Thursday, 13 March 2014

#NoEstimates and Uncertain Cones

It has been a good month for alienating people... if that can ever be considered a good thing. The first was outing a chap as not really knowing what he was talking about on a certain social media platform. The second was a discussion about #NoEstimates.

I am not going to go over #NoEstimates again, as you can read my initial opinion in a post from last year. The thin slicing of stories really help with this and the concepts in #NoEstimates (which are somewhat shared by ideas like the Elephant carpaccio) show a lot of promise. However, we have to remember that this in itself won't afford continual improvement. That's the missing link.

On a very recent twitter stream, I got into an argument... sorry, passionate debate, with Woody Zuill, a long time advocate of the #NoEstimates movement. One of the things I take issue with is that the term is misleading and has not just zero, but possibly damaging connotations, on the grounds that as people misunderstood agile, they'll misunderstand this term too.

I also reiterated that estimates themselves never killed projects, it was the variance between the estimate and the actual delivery effort that killed projects. That's actually rather obvious when we step out of the somewhat siloed mindset that we developers often have (and sadly criticise others for).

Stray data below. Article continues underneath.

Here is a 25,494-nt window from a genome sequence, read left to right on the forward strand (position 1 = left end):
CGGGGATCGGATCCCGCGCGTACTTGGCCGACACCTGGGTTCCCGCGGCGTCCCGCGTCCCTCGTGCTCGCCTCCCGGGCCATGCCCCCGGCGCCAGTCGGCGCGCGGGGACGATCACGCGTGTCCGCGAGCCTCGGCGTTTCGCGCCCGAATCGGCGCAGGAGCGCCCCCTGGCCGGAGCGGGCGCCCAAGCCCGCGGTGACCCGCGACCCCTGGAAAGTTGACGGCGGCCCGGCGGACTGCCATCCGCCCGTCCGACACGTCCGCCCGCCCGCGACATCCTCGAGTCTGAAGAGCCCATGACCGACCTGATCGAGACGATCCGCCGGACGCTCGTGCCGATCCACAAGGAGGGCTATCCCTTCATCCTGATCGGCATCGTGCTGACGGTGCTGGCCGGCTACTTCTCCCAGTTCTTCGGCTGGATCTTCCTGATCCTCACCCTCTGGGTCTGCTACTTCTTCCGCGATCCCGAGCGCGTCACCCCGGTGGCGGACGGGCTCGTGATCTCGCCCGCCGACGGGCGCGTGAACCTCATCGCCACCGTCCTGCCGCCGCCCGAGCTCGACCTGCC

fig 1 - context of discussion before moving to here

If we're aiming to step up into lean and improve the rate of these tiny deliveries to the point at which they are a true flow (if, mathematically speaking we are aiming to see what happens when 'delta-t' tends to zero) and attain consistency, we need to reduce this variance around tasks (and the flow), which is the reason that #NoEstimates often works in the first place. The truth is you're always going to be delivering thin slices, not a 'zero-effort' task and as such, stats has a huge part to play in that as the variance itself increases by over-unity as the task size increases. So to summarise the agreed points, thin slices = good. Name change #NoEstimates -> #BeyondEstimates also agree.

Effing CHEEK!


Teams don't always know the solution or even problem they're trying to solve at the beginning of a project. This introduces huge uncertainty into projects at that point. It is the point that estimates are at their most useless and are as good as guaranteed to be wrong.

As we deliver working pieces of code into production, through small increments ideally (as they naturally have a lower individual variance) then we learn more and more about the environment we're working in, the platform were working on, the problems were trying to solve and crucially, the bit that most teams miss, things about themselves and their performance in that environment.

I mentioned the cone of uncertainty in that twitter storm. The cone of uncertainty basically maps out the levels of uncertainty in projects as they move through delivery cycles. The most obvious and visible part of this is seeing the numbers of spikes reduce (or the effort required for them), as you need less and less to understand the problems that are outstanding in the domain. Granted the cone of uncertainty did exist in ye olde world, but if you follow the cone of uncertainty through the lifetime of the project, you'll very typically see the blue line, which is also matched by the funding in the diagram:

fig 2 - image from agile-in-a-nutshell (incremental funding)